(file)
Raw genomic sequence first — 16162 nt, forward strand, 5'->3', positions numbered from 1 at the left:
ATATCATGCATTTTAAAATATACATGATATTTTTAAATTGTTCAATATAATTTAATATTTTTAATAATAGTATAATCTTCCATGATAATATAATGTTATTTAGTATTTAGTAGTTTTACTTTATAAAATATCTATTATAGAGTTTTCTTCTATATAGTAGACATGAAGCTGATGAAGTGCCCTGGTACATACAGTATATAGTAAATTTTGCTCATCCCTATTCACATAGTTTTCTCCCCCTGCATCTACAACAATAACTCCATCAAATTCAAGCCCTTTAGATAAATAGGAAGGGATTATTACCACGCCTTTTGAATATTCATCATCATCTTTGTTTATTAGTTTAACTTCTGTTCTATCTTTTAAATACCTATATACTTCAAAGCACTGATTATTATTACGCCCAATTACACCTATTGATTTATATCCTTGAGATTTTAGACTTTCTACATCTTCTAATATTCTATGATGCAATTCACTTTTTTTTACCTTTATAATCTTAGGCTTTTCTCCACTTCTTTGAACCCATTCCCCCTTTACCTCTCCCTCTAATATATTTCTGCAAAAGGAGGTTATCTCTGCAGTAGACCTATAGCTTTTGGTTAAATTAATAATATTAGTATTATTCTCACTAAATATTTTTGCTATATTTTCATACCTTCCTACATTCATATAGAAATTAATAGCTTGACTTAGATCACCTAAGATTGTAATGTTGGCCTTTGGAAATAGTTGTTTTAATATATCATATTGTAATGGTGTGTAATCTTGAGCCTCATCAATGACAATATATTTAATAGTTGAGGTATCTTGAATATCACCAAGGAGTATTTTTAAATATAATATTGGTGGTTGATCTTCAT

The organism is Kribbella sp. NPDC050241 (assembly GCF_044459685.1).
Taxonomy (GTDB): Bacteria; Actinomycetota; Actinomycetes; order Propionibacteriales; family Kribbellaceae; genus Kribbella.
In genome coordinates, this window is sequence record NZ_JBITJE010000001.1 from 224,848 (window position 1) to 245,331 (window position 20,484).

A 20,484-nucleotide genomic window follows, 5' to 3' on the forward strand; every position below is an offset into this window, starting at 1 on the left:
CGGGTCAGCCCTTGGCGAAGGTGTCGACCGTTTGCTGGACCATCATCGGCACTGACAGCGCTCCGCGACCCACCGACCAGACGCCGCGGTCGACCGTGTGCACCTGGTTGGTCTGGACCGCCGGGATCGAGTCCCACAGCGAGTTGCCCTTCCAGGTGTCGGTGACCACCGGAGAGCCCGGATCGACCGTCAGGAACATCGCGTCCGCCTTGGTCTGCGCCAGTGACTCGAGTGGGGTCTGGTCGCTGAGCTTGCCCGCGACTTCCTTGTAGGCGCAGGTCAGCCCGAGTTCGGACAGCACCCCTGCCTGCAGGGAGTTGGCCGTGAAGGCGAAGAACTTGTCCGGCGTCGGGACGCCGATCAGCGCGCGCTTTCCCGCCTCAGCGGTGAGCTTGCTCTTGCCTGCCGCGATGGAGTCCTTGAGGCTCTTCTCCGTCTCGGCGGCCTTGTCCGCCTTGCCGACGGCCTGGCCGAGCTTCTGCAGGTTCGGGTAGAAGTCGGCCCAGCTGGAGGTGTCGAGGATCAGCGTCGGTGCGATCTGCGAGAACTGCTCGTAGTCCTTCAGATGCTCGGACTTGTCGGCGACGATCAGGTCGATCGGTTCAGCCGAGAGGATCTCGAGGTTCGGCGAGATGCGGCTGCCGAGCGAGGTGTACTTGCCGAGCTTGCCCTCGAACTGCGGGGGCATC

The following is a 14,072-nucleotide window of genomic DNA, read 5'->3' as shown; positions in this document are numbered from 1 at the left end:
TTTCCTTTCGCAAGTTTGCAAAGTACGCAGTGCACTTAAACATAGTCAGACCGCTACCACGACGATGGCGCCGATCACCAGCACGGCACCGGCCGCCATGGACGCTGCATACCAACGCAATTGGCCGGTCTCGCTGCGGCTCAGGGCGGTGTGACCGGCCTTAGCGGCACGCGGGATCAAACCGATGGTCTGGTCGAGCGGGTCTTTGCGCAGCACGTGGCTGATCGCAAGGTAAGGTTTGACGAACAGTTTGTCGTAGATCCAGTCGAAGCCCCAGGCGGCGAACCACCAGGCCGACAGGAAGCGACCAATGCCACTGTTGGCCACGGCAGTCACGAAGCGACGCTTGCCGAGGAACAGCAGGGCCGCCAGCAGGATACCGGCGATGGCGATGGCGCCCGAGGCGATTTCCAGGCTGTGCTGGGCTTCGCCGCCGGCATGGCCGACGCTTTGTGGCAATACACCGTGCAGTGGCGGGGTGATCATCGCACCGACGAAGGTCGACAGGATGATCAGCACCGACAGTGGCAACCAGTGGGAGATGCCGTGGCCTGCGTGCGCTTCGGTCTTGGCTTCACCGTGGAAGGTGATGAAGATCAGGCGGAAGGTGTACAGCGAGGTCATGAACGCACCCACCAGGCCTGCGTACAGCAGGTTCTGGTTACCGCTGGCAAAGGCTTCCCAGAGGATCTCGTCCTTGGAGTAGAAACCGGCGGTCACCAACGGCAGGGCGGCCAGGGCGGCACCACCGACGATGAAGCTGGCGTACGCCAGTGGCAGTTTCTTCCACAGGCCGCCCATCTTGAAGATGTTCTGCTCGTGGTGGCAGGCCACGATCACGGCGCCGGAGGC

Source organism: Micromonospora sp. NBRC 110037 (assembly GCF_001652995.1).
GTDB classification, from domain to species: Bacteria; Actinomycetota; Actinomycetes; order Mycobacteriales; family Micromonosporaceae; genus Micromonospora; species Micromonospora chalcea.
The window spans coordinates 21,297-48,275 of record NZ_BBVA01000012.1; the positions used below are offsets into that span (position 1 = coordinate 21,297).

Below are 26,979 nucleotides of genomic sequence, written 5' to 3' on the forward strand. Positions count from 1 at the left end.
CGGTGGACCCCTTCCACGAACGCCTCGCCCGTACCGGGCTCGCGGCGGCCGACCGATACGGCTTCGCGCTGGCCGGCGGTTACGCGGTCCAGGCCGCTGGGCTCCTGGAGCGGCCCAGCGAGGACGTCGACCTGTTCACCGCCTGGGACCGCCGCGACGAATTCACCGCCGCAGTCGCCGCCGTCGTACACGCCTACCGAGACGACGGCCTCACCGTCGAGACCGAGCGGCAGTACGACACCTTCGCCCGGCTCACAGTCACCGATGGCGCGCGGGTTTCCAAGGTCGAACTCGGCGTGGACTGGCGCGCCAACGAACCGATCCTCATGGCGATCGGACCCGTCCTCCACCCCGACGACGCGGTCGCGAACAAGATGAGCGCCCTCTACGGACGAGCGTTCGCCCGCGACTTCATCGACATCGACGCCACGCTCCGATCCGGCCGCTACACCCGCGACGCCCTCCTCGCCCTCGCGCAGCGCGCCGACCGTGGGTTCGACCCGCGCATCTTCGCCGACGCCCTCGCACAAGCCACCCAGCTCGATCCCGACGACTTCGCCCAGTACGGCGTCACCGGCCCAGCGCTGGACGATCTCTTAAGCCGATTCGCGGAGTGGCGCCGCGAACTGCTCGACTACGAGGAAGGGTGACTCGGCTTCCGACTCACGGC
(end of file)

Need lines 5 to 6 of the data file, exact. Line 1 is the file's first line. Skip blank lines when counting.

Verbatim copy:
In genome coordinates, this window is sequence record NZ_JBITJE010000001.1 from 224,848 (window position 1) to 245,331 (window position 20,484).

A 20,484-nucleotide genomic window follows, 5' to 3' on the forward strand; every position below is an offset into this window, starting at 1 on the left: